For X-Trans raw files I've taken to either turning sharpening off in Lightroom or using something like Amount = 20, radius = .8, detail = 10, masking = 10. Then sharpening in Photoshop using Topaz Detail II.
I used to turn the detail up to about 80 for the X-T1, but a heavy use of that slider on the X-T2 files looks really nasty.
Yesterday I played with the demo version of long awaited Iridient X-Transformer. According to the website it "converts Fujifilm RAF images to DNG format using Iridient Digital's high quality RAW processing algorithms".
Initially the program wouldn't show the settings options in the main window. The culprit turned out to be the fact that I'd set the display in Windows 7 to show text and other items at 125%. Re-setting it to the default of 100% solved the issue. Now I have to lean closer to the screen to see what I'm doing.
This is not a review, but some observations after working on this photo (taken hand held and not intended as a test image):
Here is a crop comparing the dng from Iridient (sharpening set to low) on the left and Lightroom on the right with the above develop settings:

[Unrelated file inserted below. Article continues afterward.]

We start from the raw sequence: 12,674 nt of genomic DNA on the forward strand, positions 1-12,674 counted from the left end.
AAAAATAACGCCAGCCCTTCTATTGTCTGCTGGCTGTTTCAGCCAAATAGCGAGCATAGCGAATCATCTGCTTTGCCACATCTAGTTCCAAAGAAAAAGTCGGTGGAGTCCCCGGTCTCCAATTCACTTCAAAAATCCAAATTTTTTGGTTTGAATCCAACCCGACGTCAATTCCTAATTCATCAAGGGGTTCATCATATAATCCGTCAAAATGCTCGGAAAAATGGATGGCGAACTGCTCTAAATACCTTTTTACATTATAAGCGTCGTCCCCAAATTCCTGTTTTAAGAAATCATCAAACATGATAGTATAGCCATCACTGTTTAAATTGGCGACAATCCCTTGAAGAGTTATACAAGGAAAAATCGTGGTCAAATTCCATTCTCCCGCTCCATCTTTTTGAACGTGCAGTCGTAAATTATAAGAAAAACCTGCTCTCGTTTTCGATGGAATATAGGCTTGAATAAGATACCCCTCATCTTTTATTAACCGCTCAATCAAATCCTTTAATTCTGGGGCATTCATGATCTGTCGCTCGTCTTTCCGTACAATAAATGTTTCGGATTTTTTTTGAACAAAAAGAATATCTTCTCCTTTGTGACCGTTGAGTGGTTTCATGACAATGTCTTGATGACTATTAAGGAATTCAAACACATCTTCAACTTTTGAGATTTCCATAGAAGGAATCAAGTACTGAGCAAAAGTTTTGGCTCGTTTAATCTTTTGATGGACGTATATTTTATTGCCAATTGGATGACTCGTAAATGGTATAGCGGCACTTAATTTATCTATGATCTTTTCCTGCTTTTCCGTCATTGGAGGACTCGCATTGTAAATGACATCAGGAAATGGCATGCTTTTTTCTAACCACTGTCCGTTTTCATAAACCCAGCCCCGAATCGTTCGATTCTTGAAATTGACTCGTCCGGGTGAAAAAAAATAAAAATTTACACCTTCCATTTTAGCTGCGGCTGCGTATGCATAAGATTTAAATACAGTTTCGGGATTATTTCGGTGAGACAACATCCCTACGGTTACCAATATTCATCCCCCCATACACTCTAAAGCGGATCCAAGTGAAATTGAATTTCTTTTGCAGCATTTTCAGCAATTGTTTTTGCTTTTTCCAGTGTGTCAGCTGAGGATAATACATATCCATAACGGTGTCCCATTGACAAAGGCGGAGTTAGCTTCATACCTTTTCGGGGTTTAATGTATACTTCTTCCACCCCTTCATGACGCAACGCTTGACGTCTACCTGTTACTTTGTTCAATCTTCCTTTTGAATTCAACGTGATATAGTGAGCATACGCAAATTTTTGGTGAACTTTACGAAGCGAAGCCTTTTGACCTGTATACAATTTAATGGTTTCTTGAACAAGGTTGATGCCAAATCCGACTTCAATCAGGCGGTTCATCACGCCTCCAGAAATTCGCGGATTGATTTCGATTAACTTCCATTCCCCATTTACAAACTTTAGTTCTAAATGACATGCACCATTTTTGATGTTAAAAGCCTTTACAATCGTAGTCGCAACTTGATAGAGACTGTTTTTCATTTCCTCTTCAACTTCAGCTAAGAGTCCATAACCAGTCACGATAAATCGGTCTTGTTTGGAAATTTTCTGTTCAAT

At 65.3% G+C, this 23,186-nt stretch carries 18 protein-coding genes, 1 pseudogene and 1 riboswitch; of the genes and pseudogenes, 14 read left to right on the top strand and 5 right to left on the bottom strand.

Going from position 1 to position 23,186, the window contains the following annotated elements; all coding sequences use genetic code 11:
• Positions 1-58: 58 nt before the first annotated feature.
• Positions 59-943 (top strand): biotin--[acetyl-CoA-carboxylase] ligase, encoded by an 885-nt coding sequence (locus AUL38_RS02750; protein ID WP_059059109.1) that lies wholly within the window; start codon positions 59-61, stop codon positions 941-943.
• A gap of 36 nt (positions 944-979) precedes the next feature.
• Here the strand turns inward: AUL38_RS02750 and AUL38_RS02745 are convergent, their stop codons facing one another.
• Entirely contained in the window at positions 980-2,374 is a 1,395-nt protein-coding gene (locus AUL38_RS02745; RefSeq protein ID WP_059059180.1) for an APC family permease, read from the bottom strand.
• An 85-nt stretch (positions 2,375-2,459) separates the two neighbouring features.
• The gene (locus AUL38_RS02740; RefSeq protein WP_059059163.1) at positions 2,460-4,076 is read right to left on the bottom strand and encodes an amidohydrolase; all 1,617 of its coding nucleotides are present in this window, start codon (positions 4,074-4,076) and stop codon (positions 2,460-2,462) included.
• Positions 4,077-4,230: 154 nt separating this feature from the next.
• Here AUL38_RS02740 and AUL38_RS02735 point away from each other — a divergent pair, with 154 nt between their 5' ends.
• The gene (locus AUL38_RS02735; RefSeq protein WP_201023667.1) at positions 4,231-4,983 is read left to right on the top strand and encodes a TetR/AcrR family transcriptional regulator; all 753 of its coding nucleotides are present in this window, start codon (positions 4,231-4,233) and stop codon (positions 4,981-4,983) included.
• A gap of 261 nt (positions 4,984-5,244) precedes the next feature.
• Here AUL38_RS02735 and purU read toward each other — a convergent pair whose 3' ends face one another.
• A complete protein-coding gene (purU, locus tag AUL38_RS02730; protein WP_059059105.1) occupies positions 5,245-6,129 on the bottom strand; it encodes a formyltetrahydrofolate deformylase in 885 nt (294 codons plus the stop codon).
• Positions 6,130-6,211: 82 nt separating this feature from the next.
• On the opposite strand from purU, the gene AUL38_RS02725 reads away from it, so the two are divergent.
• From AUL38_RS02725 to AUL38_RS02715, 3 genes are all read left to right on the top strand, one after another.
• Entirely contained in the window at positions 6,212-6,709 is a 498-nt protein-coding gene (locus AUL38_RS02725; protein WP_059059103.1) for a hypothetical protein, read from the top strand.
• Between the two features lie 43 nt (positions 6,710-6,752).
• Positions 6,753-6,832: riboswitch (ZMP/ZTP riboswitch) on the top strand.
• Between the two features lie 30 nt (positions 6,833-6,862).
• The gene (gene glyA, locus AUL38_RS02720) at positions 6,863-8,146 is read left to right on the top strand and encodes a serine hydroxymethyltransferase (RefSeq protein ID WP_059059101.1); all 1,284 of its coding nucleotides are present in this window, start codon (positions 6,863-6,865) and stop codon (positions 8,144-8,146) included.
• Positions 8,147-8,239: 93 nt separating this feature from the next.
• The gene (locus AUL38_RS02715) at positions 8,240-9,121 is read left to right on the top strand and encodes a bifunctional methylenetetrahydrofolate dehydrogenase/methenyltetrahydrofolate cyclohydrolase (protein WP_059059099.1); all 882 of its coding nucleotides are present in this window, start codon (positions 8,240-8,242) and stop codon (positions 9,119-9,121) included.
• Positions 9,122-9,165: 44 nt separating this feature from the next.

I'm interested in detail more than sharpness, and to be fair need to follow my usual workflow for X-trans files an run the Lightroom image through Topaz Detail. Here is a comparison with the same image from Iridient on the left and the Lightroom version on the right after being run through Topaz:
Now the version on the right now looks a little sharper, but on close examination I don't think it holds more detail. Furthermore, some edges have visible staircase artefacts that are not so apparent on the file from Iridient. Either Topaz or Lightroom seem to be more aggressive on edges.
Finally here on the left is the version from Iridient with sharpening set to medium and the same file above from Topaz:
I don't know what shows up on your screen, but on mine the grass in particular from the Iridient file looks more natural and the raw conversion seems to be better at avoiding "staircase" artefacts. The tree roots on the right are not sharper, but have more contrast. That is easy to adjust in Photoshop.
I tried putting the Iridient conversion with low sharpening through Topaz Detail, but really all the detail had already been drawn out, and there wasn't enough improvement to my eyes. The best version of all came from brushing in a little Photokit sharpener.
I don't think one raw processor can do everything, and I usually have two or three to use depending on the subject matter.
And this is still very much beta software. Assessing it in its current state, my conclusion is to reach for my credit card and purchase a licence. Bother, it's good.